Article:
Tag Archives: Designing for Lincuts

Seaside Wildflowers – The Development of a new Fine Art Linocut

Lynette Weir - Seaside Wildflowers

SEASIDE WILDFLOWERS – CREATING A FINE ART LINOCUT

The centrepiece artwork for an exhibition at the Northern Rivers Art Gallery was a new linocut – Seaside Wildflowers.
Back in February I was approached by the Northern Rivers Art Gallery Director Ingrid Hedgcock, to exhibit alongside an exhibition of the Master Woods Craftsman & his students. For me it came at a time when recently becoming an ’empty nester’ & my shoulder was looking like it was going to recover after surgery & allow me to work – carve – again. It was also when I really need to get my arts practice back on track after a few years of life being too hectic to gain a consistent approach to my work.

I made the decision that I would work on finally completing many works I had been developing over many years as well as creating the centrepiece for the exhibition a work based around the Wildflowers synonymous with Ballina.
I will talk more about the other works in the exhibition in future posts but will start with the Seaside Wildflowers & where it all began.

In the process of creating this work I took some video footage & sill photographs with the idea of creating an education video showing my process from the inspiration through to the completion of the artwork.
I have always loved the seaside – the beach, the rock formations, the sea, the wildlife & of course the Wildflowers or flora. Even though I grew up in Sydney we spent every holidays by the sea at my grandparents in Yamba. Woody Head was another favourite place where my great uncle & Aunt lived, it is a truly beautiful natural place. We also spent a lot of time over where I now live on the ‘plateau’ region behind Ballina with my other grandparents – not that far from the seaside. As kids we would spend many hours going to the beach but also exploring the surrounding landscapes. So I know this region really well.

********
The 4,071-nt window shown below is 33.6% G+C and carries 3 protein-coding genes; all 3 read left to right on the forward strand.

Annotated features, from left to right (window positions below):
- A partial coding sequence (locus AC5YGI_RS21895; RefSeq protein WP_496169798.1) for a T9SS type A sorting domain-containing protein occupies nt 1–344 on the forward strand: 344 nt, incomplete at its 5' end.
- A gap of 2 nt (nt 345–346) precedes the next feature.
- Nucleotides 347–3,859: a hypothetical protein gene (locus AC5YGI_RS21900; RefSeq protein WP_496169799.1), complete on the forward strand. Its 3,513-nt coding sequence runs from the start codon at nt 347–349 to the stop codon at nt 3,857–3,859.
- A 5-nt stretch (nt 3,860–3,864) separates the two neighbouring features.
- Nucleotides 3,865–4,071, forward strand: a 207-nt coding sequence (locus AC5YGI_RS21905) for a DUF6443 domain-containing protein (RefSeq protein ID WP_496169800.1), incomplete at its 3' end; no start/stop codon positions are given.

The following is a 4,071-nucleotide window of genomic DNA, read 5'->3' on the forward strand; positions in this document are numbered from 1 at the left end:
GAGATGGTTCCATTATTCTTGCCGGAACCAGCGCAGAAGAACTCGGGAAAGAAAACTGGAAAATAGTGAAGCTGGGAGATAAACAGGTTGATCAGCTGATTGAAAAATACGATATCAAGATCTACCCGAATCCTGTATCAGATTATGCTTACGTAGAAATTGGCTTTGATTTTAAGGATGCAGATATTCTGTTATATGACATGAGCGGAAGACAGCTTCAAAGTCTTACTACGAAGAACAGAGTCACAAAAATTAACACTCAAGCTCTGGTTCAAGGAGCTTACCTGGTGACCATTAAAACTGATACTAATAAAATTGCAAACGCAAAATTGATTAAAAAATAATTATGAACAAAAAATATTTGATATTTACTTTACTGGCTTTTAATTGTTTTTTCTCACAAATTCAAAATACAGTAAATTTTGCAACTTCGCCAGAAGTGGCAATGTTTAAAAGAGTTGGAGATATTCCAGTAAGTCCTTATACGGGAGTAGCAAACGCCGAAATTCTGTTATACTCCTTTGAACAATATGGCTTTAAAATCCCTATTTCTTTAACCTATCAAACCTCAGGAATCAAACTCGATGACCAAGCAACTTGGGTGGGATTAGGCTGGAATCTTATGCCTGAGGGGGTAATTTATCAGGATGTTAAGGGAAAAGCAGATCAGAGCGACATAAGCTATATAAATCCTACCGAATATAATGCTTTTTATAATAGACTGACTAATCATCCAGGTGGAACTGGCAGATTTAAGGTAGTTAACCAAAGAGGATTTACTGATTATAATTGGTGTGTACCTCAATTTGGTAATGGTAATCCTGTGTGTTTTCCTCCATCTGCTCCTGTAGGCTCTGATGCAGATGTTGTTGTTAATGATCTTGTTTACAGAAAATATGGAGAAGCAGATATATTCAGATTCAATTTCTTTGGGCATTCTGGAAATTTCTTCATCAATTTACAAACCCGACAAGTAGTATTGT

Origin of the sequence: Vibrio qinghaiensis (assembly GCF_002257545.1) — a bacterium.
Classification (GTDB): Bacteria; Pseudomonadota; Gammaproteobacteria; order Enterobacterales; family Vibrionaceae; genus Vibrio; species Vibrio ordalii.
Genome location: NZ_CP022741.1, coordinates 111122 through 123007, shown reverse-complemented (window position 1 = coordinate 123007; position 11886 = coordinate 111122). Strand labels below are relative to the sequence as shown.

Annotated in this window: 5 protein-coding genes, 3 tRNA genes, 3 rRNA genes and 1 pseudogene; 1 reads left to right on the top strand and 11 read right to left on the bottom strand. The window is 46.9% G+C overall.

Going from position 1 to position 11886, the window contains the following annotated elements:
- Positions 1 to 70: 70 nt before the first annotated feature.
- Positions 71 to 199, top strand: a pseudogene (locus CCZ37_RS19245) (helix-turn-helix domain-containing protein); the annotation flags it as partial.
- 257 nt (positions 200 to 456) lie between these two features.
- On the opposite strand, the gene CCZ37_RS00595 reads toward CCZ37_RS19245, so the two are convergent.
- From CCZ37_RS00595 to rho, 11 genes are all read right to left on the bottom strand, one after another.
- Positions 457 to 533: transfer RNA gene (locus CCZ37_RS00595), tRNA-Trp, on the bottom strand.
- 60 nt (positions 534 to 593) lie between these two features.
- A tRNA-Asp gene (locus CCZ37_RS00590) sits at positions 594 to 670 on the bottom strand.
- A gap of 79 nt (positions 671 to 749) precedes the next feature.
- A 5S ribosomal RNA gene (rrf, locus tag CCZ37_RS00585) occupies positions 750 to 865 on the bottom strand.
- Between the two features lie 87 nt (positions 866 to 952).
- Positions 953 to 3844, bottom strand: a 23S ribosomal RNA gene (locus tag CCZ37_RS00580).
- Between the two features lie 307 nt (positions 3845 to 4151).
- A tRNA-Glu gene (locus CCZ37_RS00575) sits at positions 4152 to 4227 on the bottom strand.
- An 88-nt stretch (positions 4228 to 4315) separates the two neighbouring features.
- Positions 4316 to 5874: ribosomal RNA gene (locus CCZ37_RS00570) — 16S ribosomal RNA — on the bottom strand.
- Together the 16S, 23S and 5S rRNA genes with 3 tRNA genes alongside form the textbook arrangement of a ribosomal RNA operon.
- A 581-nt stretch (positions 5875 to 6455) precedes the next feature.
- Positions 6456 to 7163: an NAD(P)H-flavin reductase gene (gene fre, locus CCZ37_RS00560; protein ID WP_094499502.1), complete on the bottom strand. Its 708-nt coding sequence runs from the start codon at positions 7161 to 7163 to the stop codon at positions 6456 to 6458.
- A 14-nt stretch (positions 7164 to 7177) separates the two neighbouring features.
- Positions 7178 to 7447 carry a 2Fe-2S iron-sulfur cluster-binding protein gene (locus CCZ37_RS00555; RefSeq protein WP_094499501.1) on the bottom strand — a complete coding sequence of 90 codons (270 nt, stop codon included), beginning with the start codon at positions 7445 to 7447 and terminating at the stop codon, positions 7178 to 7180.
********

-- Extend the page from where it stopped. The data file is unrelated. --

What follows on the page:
I start this particular genre of my work with research – some of this is ‘formal’ – flora studies of regions, plant identification lists but also I go & spend some time wherever possible wandering around the region taking photos. I like to see the flora/Wildflowers I am going to be drawing & document that in my own photos. By taking my own photos it also give me the opportunity to explore the process of visualising each wildflower or plant & how & where that might be represented within the initial concept of the artwork exploring different images of the particular plant. I look at things like the structure, colour & overall impression of each.